Coal, tourists drive trade surplus to record high

Swati PandeyBloomberg
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Earnings from coal rose 20 per cent, boosting overall resources export receipts by 12 per cent.
Camera IconEarnings from coal rose 20 per cent, boosting overall resources export receipts by 12 per cent. Credit: Unknown/Supplied

Australia’s trade surplus skyrocketed to a record high in May, driven by stronger prices of its key export — coal — while imports surged too in a sign of solid domestic demand.

The surplus widened to $15.97 billion, easily surpassing economists’ forecast of $10.8b, Australian Bureau of Statistics data showed on Thursday. Exports jumped 9.5 per cent, while imports climbed 5.8 per cent.

Earnings from coal rose 20 per cent, boosting overall resources export receipts by 12 per cent with gains also seen in gold, liquefied natural gas and iron ore. Meanwhile, holidaymakers pushed up services exports.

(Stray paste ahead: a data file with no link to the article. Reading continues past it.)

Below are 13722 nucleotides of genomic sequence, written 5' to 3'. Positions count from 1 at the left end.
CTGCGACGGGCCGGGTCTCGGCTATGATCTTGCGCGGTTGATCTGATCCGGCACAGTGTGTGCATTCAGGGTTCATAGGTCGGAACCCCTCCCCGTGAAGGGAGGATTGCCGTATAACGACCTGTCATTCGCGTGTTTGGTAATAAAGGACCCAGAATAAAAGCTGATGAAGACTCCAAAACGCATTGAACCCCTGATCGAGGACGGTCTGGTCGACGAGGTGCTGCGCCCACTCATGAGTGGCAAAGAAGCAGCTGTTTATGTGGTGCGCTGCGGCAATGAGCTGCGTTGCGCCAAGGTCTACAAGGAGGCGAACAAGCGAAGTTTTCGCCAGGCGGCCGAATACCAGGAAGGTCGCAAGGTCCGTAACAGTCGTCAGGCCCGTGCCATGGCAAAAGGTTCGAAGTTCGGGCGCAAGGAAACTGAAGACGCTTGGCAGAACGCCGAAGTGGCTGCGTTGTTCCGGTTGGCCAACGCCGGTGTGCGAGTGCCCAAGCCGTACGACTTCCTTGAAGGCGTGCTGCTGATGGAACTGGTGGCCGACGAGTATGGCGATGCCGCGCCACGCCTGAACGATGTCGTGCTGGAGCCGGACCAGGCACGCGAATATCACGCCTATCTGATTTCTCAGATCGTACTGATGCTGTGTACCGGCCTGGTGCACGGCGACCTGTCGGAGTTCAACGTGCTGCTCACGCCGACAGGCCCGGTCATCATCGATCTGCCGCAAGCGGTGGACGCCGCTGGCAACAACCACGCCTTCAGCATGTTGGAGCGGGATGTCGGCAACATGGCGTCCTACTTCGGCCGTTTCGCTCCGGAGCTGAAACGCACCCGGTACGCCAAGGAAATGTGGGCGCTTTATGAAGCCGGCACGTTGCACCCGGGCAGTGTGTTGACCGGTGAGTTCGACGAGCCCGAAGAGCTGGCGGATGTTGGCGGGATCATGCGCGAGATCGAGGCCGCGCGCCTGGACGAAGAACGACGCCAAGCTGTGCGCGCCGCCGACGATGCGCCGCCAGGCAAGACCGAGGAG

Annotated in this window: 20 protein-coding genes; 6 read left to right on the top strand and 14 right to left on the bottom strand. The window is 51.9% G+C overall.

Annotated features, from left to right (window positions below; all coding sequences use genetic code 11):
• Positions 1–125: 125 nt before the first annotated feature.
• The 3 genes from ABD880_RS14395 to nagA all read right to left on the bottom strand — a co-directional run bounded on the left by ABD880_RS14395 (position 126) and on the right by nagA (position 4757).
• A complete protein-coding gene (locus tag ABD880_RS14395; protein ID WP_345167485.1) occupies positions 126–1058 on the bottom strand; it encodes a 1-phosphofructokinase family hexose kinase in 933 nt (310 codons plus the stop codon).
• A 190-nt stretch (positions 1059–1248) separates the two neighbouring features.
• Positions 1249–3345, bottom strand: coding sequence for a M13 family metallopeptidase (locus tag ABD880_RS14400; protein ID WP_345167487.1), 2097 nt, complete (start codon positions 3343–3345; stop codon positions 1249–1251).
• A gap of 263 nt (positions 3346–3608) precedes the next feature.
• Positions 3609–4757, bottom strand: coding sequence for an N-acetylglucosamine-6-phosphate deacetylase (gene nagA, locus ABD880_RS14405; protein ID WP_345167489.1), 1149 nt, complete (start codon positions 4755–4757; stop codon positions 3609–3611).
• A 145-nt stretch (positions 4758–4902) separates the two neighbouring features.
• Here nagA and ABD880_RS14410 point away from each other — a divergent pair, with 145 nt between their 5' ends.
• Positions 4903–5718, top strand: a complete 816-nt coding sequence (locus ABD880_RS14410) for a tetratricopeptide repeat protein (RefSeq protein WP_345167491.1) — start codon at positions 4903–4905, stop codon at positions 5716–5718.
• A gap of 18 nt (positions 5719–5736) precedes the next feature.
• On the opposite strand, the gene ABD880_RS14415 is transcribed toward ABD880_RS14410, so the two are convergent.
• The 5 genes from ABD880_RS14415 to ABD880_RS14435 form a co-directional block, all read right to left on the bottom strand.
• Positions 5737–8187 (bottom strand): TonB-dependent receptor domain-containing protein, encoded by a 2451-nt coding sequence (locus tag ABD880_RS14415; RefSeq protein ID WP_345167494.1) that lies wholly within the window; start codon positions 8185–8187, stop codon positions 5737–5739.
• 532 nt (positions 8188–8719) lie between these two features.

Australia’s economy has posted monthly trade windfalls for almost four and a half years, underpinned by sales of iron ore and coal, mainly to China. Australia is also a key exporter of LNG, prices for which had surged, along with commodities like wheat amid fears of supply disruption from the ongoing war in Ukraine.

Thursday’s figures suggest exports propped up Australia’s economic growth in the second quarter. The figures will also be welcomed by new Treasurer Jim Chalmers, who has signalled a path to fiscal consolidation to help lower public debt. Mr Chalmers will release his first Budget in October.

Already, the Federal Government’s fiscal position is looking in a better shape. According to calculations by Commonwealth Bank last week, the deficit for the year to May 2022 now stands at $33.4b, which is $27.1b below the previous estimate in March.

There are questions over the sustainability of this golden run, however, with commodity prices in free fall this week over fears of a global recession as central banks hike interest rates.

Iron ore, a key steel-making ingredient, is languishing near its year-to-date low and is down by a third from its March peak of $US166 a tonne. Gold is near a nine-month low, while China signalled this month its coal imports will likely be subdued for the rest of the year.

Bloomberg

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